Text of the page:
Proposed Form 5500 Changes May Affect How Pension Plans Determine Need for Annual Audit

The Employee Retirement Income Security Act of 1974 (ERISA) imposes certain annual reporting and filing requirements on pension and welfare benefit plans. These reporting and filing requirements are typically satisfied by submitting the Internal Revenue Service (IRS) Form 5500 to the U.S. Department of Labor (DOL). Form 5500 is an annual report that details information about a retirement plan’s financial condition, investments and operation.

The DOL, IRS and the Pension Benefit Guaranty Corporation (PBGC) proposed revisions to Form 5500. The proposed changes primarily relate to statutory amendments to ERISA and the Internal Revenue Code (Code) as part of the Setting Every Community Up for Retirement Enhancement Act of 2019 (SECURE Act). The DOL, IRS and PBGC proposed additional changes with the intention of:

  • Improving reporting on multiemployer defined benefit pension plan funding
  • Updating Form 5500 financial reporting to make the financial information collected more useful and usable
  • Enhancing the reporting of certain tax qualification and other compliance information by retirement plans
  • Transferring to the DOL participating employer information for multiple employer welfare arrangements that are required to file Federal Form M-1 (Report for Multiple Employer Welfare Arrangements (MEWSAs))

Per the Federal Register, the comment period recently closed regarding these proposed revisions.

BSSF wants to highlight that the proposed revisions include a significant change to the audit rule of the defined contribution pension plans (for example, 401(k) Plans). Currently, an audit is required for all “large plans,” defined as Plans with over 100 eligible participants. This means that even employees who do not participate in the Plan are counted to determine if the Plan is required to have an annual audit. However, the proposed changes would revise this rule so that only those with active balances in the Plan would be counted at the beginning of each Plan year to determine whether the Plan is required to have an annual audit.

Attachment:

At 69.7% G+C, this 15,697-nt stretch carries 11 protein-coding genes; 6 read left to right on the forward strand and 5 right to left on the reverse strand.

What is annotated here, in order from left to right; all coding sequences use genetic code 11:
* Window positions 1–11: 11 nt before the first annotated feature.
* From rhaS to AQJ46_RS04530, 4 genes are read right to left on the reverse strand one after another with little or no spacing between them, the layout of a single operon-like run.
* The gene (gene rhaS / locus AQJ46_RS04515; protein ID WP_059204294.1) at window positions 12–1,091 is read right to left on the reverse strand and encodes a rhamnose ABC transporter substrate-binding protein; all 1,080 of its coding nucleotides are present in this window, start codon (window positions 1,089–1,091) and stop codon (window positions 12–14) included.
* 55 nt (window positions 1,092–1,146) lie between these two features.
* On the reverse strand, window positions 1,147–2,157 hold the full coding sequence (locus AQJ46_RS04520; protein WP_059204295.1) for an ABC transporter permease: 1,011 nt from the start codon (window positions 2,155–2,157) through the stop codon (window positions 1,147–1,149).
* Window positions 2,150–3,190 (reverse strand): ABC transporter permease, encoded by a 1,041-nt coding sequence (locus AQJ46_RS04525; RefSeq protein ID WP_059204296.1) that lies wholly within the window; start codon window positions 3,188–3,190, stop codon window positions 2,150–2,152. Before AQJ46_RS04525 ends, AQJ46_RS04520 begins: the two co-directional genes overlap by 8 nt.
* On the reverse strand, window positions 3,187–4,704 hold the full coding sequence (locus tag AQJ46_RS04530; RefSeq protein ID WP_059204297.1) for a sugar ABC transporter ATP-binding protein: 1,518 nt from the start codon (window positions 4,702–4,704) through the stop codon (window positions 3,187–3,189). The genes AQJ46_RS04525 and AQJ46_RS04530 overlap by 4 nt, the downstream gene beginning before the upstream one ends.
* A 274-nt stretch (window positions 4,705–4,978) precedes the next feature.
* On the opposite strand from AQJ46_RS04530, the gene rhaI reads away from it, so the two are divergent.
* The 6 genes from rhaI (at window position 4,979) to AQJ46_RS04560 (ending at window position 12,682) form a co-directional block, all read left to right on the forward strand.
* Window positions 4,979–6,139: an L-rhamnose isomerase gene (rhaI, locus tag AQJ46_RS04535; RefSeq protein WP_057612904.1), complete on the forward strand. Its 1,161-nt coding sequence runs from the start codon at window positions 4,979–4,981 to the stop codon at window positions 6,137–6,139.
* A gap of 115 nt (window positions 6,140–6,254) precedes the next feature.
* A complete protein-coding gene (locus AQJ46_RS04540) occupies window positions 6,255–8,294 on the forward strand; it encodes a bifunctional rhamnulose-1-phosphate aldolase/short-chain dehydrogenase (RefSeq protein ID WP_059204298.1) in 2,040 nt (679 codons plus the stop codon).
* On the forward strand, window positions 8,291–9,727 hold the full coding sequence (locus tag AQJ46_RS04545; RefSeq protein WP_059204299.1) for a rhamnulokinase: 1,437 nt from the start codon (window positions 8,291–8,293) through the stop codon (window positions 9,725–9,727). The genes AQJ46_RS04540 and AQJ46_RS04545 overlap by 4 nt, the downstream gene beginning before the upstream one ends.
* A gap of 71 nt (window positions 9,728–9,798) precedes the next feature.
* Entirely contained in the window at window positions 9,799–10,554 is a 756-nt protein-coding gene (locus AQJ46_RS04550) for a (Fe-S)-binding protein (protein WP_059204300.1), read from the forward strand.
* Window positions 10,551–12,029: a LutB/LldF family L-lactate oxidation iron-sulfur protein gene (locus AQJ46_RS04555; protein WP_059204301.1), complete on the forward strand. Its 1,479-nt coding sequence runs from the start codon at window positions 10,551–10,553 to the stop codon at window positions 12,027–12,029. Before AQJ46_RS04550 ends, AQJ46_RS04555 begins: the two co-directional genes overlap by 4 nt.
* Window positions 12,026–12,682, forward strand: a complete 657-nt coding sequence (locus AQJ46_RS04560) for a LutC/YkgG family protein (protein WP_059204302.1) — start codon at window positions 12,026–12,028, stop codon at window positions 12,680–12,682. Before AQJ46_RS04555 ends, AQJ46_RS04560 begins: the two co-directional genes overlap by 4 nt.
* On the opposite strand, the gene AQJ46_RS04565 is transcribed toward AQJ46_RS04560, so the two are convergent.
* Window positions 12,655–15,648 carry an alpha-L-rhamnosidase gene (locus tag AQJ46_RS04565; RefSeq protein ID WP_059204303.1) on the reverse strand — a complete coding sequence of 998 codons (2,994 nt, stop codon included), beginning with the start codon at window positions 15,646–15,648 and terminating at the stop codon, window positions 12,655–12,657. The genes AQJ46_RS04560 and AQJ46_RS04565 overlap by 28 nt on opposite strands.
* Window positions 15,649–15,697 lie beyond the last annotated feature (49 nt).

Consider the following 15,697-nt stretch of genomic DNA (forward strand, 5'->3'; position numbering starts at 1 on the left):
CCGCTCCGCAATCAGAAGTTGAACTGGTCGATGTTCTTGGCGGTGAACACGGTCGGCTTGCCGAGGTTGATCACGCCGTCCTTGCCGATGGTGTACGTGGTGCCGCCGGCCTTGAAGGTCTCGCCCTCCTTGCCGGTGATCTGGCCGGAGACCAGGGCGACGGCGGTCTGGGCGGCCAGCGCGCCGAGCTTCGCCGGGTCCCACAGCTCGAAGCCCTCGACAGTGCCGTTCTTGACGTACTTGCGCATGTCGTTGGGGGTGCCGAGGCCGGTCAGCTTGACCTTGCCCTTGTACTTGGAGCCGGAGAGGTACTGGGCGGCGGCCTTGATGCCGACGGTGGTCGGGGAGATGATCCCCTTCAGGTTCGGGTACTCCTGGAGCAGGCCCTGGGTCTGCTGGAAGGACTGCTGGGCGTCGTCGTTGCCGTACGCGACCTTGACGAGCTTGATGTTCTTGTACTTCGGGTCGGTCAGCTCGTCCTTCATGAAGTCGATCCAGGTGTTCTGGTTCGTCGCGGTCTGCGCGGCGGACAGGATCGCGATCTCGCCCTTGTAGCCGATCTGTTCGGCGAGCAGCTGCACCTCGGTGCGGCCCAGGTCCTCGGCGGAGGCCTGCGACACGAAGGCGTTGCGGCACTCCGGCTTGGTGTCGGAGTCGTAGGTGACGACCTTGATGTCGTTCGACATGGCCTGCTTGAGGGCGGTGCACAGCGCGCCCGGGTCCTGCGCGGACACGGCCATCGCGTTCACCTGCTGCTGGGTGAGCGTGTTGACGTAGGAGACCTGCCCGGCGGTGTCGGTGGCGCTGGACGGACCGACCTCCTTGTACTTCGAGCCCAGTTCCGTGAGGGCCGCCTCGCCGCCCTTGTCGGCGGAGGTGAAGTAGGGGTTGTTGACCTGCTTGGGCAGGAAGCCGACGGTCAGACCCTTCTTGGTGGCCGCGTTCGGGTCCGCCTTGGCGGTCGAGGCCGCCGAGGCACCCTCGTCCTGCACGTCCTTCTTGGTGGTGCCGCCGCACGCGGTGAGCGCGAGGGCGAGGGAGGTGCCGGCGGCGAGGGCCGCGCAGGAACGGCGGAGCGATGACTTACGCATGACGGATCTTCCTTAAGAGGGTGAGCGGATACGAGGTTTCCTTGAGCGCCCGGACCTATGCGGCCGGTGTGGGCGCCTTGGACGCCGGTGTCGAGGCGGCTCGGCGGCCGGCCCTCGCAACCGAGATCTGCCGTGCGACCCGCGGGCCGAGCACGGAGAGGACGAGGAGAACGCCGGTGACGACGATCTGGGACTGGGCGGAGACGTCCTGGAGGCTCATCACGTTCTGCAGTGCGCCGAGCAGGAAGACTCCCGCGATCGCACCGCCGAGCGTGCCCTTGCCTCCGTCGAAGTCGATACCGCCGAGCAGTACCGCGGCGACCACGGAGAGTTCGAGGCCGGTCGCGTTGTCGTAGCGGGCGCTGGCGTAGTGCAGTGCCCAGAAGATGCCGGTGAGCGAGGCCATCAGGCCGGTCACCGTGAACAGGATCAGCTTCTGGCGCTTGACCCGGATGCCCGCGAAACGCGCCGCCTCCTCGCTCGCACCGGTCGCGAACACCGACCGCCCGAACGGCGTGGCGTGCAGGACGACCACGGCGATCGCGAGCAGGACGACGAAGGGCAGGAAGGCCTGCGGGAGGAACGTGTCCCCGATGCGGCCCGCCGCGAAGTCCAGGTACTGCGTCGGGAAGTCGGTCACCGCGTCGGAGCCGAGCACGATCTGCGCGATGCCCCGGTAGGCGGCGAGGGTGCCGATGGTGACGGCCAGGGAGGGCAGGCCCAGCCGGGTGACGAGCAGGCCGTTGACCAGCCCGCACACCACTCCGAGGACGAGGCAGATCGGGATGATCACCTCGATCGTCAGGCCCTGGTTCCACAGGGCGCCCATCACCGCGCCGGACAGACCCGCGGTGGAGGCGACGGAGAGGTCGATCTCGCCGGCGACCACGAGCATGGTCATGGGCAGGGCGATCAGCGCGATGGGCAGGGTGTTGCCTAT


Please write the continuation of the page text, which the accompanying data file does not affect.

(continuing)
The BSSF Employee Benefit Plan (EBP) Practice will continue monitoring the proposed revisions closely to see if these proposed changes are officially adopted to the Form 5500 annual return and report.  Should these changes occur, there could be many defined contribution plans that file the large plan Form 5500 and thus would no longer require an annual audit.

About the Author

Scott A. Esworthy, CPA, is a Principal and Shareholder with BSSF, specializing in the audits of employee benefit plans and property and casualty insurance entities. Scott co-manages the Firm’s significant Employee Benefit Plan (EBP) Practice and is responsible for the Firm’s audit services of employee benefit plans. Additionally, Scott is a member of the Firm’s 401(k) Committee.

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